The New York Times: Can Medical Alexas Make Us Healthier?
The New York Times On Tech newsletter, the newspaper’s guide to how technology is transforming our lives and the world, turned to Darren Dworkin, senior vice president of Enterprise Information Services and Chief Information officer at Cedars-Sinai, for help answering this question: Are voice recognition technologies like Alexa helpful in medicine or are they hogwash?
Most Cedars-Sinai hospital rooms are outfitted with an Alexa-powered platform known as Aiva which, Dworkin explains in the article, is primarily used for hands-free interactions between nurses and patients. A nurse, for instance, could ask the device to show a patient a video on preventing dangerous falls. Patients can also use the devices to access standard Alexa features, such as playing music, or listening to news reports or sports. Aiva was partially developed and tested as part of the Cedars-Sinai Accelerator in 2017.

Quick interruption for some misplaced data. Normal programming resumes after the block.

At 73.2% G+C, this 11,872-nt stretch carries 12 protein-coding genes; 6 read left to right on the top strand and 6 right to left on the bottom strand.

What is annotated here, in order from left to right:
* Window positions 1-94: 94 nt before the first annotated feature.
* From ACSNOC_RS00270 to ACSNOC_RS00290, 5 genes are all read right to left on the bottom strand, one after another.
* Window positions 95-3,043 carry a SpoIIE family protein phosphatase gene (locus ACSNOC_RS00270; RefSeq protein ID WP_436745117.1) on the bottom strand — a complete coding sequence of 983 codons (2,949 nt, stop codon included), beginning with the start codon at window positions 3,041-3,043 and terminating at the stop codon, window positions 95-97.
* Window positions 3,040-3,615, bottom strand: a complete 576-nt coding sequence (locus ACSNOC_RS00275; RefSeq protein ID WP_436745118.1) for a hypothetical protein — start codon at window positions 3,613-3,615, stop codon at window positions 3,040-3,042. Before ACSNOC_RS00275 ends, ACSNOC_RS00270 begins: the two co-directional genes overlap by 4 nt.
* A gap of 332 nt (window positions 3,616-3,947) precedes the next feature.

The devices also have potential, Dworkin told journalist Shira Ovide, to automate insurance authorization for medical treatments, send tailored text messages to patients, and handle other administrative tasks. The idea is to free physicians to spend more time treating patients, Dworkin said.
While these administrative uses of technology aren’t a “wow factor” for many, Dworkin contends they promise a huge cost savings in the healthcare setting. “Not everything has to be state of the art,” Dworkin told Ovide. “Don’t let the simple stuff pass you by.”
The article's bottom line: Technology employing voice recognition and artificial intelligence have the potential to reduce healthcare costs and improve quality, but are not a cure-all.
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